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The term refers to special methods and materials used to frame an item of significant sentimental or monetary value. Various items require different considerations, but here are the basic rules:

  • Framing should involve no permanent changes to the item. That means no trimming, folding, pressure sensitive or heat-activated glues or tapes.
  • Mounting should be completely reversible at any future time. The item should be easily restorable to its original condition.
  • Mats and backings in direct contact with the item should be museum-grade, 100% rag board or lignin-free alpha-cellulose board. “Acid-free” standard wood-pulp matt boards are not museum-grade and would eventually cause damage.
  • Glazing (glass or acrylic) should be an ultraviolet light-filtering type, to prevent fading. Common non-glare glazing has no more protective qualities than regular glass. UV filters are invisible coatings on the inside.
  • Glazing should not press against the item. Mats or spacers should be provided to hold them apart. The resulting air gap is important to avoid mould.
  • Framing should provide protection from normal environmental hazards. Proper framing protects against damages that can be caused by temperature and humidity changes, dirt, insects, and airborne contaminants.

Is it worth the price?

Preservation framing typically costs 25% to 35% more than standard framing. The decision as to whether your item is worth that extra cost is up to you. We recommend it for anything original or irreplaceable, or for artwork likely to increase in value over time. When we speak of value, we refer to both monetary and sentimental values. Here are some things you should know:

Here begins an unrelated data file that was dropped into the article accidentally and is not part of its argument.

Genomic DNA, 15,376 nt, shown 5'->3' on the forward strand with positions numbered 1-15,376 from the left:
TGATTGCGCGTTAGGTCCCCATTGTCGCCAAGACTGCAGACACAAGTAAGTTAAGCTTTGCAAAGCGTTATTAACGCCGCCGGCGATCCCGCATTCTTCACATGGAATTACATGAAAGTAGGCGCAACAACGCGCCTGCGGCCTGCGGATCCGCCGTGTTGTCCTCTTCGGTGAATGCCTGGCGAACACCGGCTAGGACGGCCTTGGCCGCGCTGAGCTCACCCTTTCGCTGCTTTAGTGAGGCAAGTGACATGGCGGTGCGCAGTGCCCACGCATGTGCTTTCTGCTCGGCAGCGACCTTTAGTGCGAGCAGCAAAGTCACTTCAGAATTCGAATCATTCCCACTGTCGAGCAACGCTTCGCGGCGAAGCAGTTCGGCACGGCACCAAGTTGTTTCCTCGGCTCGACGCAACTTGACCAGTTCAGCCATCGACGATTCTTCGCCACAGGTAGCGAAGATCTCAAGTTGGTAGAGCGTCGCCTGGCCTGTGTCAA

• Anything collectible keeps it greatest value if it is in pristine condition. Whatever happens to change its original condition is considered to be damage and reduces its value.
  • Standard framing methods and materials almost always change the condition of (damage) the item being framed. Immediate and permanent damage can result from standard mounting methods and materials such as dry mounting — common for non-collectible items, but unacceptable for preservation. Not all changes are immediate; discoloration from acid burn, for example, is slow but cumulative damage. Also, foxing (mildew), fading and other environment-related damages are usually not prevented by standard framing.
  • Preservation framing can prevent damage. Damage already incurred can usually be repaired but at a significant cost.